Workers are busy around the clock to repair a closed stretch of Interstate 35 in Duluth. The repairs began following Monday’s shutdown of southbound traffic between Lake Avenue and 21st Avenue West.
The Duluth News Tribune reports that extra precautions have to be taken for workers on the project. They are working on a bridge deck that is supported by piers. The piers are buttressed with steel pilings that were driven into the bedrock; the pilings were found to be severely corroded. They are difficult to see because they mostly are buried, which is why the defect wasn't discovered during the recently completed I-35 repair project in the area.
"We’re concerned they don’t have enough load-carrying capacity to transfer the loads from the bridge down to the bedrock,” Duane Hill, MnDot's district Engineer in Duluth. He said the plan is to add strength to the pilings with concrete collars. Hill told MPR it's a good thing workers spotted the damage, which is similar to a problem that caused a bridge in Green Bay, Wis., to sag by a couple feet in October.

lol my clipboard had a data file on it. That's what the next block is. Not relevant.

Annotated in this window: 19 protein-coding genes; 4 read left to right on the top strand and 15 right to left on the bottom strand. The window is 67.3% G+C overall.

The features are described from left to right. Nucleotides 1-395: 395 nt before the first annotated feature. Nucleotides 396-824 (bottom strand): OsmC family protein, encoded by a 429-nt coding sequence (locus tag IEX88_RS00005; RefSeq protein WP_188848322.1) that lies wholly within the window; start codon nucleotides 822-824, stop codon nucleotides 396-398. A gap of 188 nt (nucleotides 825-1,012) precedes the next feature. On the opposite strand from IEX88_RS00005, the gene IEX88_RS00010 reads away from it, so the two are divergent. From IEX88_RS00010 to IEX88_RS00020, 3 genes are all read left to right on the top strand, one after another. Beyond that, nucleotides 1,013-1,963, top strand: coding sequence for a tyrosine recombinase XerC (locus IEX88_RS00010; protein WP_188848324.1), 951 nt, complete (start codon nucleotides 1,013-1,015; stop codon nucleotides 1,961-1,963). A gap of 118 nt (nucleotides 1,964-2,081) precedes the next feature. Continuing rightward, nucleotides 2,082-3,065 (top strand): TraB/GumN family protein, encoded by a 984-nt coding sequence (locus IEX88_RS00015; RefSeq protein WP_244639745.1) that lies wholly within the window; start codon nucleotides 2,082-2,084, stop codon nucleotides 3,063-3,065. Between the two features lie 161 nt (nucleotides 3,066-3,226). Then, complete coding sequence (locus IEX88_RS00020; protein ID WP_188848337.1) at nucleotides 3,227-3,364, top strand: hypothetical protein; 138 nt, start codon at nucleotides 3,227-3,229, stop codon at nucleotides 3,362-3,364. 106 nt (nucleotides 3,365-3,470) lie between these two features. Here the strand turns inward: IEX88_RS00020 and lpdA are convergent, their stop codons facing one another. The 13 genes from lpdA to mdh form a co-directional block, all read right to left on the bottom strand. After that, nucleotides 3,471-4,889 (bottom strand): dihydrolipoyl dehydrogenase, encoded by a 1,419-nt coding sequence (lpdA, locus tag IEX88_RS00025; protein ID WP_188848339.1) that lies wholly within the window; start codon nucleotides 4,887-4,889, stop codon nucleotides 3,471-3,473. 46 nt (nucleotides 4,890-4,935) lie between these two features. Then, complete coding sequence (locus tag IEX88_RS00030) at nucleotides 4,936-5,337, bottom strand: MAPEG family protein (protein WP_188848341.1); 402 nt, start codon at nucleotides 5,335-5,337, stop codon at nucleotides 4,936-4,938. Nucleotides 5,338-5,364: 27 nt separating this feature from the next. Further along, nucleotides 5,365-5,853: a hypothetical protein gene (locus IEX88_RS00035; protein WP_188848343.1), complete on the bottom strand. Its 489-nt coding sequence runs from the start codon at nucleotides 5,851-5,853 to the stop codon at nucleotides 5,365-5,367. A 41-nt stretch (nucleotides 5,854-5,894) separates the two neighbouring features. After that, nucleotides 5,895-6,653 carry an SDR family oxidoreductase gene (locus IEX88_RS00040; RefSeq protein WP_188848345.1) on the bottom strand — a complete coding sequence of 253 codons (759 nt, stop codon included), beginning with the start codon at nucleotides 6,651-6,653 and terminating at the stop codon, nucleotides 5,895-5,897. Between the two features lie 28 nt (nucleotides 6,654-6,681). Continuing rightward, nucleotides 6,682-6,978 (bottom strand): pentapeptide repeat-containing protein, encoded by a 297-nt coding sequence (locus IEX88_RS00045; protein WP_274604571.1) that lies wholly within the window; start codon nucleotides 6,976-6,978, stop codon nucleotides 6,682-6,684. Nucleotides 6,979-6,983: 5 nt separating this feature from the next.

The Northland's NewsCenter reported that the lanes will remain closed for three to four weeks because repairs required are more substantial than the Minnesota Department of Transportation had originally outlined. The first estimate for repairs on the two-mile stretch of freeway was that it would take about a week. MPR reported that about 5,100 motorists drive the section of freeway every day.
MnDot awarded an emergency contract for the repair work that will be done on an accelerated schedule, including multiple shifts per day, seven days per week. The initial cost estimate of the project is $250,000. The newspaper reported that a single lane may reopen to traffic before the full repair is completed.